Murdaugh’s defense alleges that the court clerk, who later published a book about the trial, rigged the jury to reach a guilty verdict.
If this turns out to be true, it could result in the conviction being overturned: Murdaugh was sentenced to two life sentences without the possibility of bail.
The case against Alex Murdaugh
Paul Murdaugh, 22, was shot twice with a shotgun, each with a different caliber bullet, while Maggie Murdaugh, 52, was shot four times with a rifle.
A crime scene report indicated that both victims were already wounded and killed by a shot in the head.
The investigation leading to Murdaugh’s indictment lasted a year, and while the crime could have carried the death penalty, prosecutors decided not to seek it.
Prosecutors argued that Murdaugh killed his wife and son to distract from his financial crimes and proved that Murdaugh lied to the police. It was also proven that he was at the scene of the crime only five minutes earlier.
Following the trial, Murdaugh continued to maintain his innocence in the high-profile case that inspired series documentaries on HBO and Netflix.
Suspicion of improper conduct in the jury room
Attorneys Jim Griffin and Dick Harpootlian alleged in a brief filed in court that Rebecca Hill, the Colleton County court clerk, told jurors “not to be fooled by the defense’s arguments” during the sentencing and referenced Murdaugh’s body language regard.
In this sense, Murdaugh’s lawyers accuse the clerk of the court of improper conduct.
Griffin and Harpoolitan allege that Hill urged the jurors for a quick verdict during jury deliberations, telling them that if they did not reach an agreement by 11 p.m. when they were not told to pack, they would be taken to a hotel.
The attorneys also allege that Hill told six jurors who were smokers that they could not take a smoke break until they reached a verdict.
It took less than three hours for the jury to return its guilty verdict.
The motion filed by Murdaugh’s attorneys on Tuesday also alleges Hill gave jurors business cards from journalists during the trial and claims he traveled to New York City with three of the jurors after the verdict for interviews.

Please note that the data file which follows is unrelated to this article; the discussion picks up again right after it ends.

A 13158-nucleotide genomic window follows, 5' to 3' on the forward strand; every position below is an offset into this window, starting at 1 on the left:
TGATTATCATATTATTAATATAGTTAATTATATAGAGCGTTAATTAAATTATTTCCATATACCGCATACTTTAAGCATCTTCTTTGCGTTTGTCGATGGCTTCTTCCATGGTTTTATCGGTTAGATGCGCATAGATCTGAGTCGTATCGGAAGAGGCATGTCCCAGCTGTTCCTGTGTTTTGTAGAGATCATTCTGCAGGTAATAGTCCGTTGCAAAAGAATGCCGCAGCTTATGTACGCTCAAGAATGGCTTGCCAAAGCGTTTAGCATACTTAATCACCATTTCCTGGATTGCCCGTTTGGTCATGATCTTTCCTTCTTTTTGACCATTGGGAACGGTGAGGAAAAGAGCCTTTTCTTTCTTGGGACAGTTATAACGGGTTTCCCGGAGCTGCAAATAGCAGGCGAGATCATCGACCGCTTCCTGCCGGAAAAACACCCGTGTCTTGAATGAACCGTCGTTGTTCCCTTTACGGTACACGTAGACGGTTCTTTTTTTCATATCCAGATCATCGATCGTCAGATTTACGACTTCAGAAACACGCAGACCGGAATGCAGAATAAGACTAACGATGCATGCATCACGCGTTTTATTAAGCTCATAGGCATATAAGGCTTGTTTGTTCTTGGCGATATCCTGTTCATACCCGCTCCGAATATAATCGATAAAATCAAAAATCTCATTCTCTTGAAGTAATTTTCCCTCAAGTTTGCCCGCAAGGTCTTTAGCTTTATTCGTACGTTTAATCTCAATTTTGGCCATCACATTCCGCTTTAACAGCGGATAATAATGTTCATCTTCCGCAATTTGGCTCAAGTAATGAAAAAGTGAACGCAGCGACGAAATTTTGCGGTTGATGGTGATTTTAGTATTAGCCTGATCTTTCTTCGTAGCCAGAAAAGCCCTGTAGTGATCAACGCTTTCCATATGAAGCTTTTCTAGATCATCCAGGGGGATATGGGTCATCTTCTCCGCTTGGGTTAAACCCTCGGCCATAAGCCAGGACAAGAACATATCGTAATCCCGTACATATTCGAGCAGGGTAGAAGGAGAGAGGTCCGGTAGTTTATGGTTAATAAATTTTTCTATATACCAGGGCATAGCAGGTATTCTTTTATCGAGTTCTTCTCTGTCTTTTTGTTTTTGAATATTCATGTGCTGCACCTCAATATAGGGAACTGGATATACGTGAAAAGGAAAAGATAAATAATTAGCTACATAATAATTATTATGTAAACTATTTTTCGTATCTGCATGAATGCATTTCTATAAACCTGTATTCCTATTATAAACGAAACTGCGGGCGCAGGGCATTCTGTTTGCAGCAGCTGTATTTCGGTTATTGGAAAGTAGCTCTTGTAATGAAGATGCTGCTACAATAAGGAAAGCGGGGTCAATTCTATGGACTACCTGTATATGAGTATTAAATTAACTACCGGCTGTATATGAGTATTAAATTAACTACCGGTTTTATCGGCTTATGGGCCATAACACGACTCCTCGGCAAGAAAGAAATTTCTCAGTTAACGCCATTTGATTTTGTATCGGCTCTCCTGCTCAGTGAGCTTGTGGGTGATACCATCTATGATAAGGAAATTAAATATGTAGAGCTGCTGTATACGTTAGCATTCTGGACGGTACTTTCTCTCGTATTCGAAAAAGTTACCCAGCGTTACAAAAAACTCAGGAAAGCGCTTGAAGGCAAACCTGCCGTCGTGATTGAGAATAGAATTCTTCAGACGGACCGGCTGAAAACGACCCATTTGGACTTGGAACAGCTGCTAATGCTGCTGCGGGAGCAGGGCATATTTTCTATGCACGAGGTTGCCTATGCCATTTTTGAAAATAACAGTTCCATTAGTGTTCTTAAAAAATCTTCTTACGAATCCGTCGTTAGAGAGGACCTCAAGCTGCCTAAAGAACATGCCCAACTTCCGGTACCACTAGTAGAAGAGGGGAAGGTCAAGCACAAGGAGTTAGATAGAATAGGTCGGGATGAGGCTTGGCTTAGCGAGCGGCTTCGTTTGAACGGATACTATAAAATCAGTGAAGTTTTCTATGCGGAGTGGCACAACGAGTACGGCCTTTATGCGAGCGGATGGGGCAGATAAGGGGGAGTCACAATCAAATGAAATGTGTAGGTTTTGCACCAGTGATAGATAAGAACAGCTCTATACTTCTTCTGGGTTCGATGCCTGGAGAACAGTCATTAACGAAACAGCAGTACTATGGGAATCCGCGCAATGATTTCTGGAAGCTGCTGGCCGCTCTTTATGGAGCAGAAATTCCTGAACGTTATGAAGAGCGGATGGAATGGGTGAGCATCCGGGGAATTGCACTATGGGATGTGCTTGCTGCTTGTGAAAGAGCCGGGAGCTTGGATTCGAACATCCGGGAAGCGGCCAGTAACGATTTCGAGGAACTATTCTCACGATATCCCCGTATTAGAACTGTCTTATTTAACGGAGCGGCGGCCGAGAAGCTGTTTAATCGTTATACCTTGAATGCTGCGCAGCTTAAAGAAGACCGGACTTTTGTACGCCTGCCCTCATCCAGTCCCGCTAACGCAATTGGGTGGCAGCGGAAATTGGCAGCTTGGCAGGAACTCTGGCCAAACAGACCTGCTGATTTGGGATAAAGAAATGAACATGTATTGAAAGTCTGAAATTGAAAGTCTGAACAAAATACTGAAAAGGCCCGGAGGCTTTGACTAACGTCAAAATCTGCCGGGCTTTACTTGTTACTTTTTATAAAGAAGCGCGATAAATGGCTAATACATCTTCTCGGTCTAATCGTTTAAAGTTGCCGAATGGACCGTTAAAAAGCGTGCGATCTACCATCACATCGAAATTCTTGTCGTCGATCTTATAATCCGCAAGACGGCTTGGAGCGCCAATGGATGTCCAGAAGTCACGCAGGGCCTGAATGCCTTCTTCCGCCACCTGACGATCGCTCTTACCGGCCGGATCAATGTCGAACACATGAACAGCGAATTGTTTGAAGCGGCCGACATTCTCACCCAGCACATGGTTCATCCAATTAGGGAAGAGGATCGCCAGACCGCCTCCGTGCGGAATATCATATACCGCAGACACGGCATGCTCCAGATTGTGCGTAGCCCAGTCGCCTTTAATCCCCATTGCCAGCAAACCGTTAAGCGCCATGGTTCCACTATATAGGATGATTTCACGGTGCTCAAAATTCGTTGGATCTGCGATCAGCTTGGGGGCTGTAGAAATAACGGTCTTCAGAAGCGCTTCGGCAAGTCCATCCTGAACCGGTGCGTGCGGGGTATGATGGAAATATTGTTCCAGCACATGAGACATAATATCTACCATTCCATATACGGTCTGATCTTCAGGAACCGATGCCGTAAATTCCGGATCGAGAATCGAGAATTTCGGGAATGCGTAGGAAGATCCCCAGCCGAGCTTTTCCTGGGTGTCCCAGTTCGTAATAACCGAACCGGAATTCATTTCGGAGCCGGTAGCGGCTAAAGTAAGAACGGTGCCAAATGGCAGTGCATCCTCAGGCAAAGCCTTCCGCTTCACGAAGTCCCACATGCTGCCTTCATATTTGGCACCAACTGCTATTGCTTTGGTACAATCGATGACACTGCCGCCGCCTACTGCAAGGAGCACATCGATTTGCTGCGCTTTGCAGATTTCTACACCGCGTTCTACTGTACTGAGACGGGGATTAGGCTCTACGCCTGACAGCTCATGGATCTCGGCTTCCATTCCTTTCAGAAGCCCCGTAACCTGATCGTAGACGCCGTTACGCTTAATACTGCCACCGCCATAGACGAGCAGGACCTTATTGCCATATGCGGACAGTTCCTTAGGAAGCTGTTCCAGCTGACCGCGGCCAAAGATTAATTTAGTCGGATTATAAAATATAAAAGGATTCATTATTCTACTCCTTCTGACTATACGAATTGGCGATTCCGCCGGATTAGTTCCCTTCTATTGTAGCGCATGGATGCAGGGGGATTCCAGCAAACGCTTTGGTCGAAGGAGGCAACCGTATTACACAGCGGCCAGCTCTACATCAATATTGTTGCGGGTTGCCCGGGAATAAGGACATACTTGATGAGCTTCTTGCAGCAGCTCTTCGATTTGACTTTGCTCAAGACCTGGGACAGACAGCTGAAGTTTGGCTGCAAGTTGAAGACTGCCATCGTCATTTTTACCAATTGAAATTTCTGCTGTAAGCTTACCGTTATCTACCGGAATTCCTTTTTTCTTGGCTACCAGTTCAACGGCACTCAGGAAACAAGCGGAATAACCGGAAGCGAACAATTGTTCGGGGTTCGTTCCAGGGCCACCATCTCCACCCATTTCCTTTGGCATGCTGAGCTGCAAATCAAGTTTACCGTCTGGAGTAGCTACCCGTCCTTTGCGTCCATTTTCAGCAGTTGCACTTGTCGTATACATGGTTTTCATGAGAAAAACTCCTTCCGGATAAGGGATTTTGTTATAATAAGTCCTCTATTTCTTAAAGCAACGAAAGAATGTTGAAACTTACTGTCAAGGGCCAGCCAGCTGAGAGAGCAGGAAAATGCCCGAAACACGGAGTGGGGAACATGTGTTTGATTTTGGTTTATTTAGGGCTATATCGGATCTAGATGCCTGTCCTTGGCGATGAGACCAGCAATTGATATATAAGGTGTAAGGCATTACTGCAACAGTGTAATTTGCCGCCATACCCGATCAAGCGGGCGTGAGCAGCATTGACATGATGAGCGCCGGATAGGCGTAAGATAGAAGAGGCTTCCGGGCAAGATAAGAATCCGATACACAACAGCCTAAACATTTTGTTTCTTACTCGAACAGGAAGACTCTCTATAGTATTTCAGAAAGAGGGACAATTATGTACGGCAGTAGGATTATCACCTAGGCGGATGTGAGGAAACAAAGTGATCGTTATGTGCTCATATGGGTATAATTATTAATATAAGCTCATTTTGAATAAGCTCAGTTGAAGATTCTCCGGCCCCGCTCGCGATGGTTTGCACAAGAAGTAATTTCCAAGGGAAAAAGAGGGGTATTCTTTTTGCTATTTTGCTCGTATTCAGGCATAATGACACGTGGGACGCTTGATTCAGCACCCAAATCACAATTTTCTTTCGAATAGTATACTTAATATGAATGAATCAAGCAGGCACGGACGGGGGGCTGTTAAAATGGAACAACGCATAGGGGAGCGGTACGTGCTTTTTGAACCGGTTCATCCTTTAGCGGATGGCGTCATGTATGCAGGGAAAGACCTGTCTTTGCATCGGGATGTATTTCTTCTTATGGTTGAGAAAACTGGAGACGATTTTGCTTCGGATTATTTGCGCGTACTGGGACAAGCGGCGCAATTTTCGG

Hill wrote a book about the case, Behind the Doors of Justice: The Murdaugh Murders, which was published after the verdict was announced. None of the jurors wanted to speak to Murdaugh’s attorneys until the book was published.
A new trial for Murdaugh?
Griffin said at a press conference that anyone the defense tried to speak to refused to answer until Hill’s book came out. Only then did a reluctant jury open the door as Harpootlian’s team made another round of in-person visits over the weekends.
The attorneys want the appeals court to order an evidentiary hearing that would allow them to compel other jurors, witnesses and possibly even the trial judge to testify under oath.
The hearing would also allow attorneys to receive phone records, emails and text messages. For now, they only have what Harpootlian’s team has gathered from visits to jury houses.
The defense spoke to four jurors, including affidavits from two of them that Hill had private discussions with the foreman, both in court and when a jury visited the crime scene at Murdaugh’s property.
The attorneys also allege Hill lied to the judge during the trial about a Facebook post that led to the removal of a jury. Hill said that person’s ex-husband posted that she spoke about the case and the verdict.
Hill never produced the post, merely showing the judge an apology for what he described as the ex-husband’s account. However, the apology post did not come from the ex-husband’s account, and the defense said an analysis of his Facebook account showed he made no posts that day, the lawyers wrote.
“I had questions about Mr. Murdaugh’s guilt, but I voted guilty because I felt pressured by other jurors,” the 630th juror wrote in an affidavit, adding that Hill pressured her to to speak to reporters after the trial. The appeal conceals their names and identifies jurors solely by their hearing numbers.
The final pages of the 65-page application cite a contract between Hill and a television production company with a handwritten note, allegedly by Hill, stating that in exchange for his appearance they would have to show the cover of his book. in the transmission.
South Carolina law has extremely stringent requirements for overturning a jury verdict, but Murdaugh’s attorneys allege that Hill’s behavior spoiled the entire trial and did not give them an opportunity to adequately defend their client.
Murdaugh’s attorneys wrote in the motion that Hill: “Asked the jury for their opinion as to Mr. Murdaugh’s guilt or innocence.” He ordered them not to believe the evidence presented in Mr. Murdaugh’s defense, including his own testimony. He lied to the judge to dismiss a jury he didn’t think would find him guilty. And he pressured the jury to come to a guilty verdict quickly so he could benefit from it.”
Murdaugh’s attorneys also sent a letter to federal prosecutors asking the FBI to intervene in the investigation because they believe the state of South Carolina has a vested interest in their client’s conviction being upheld.
If the murder conviction is overturned and a new trial is called, Murdaugh will likely remain in prison.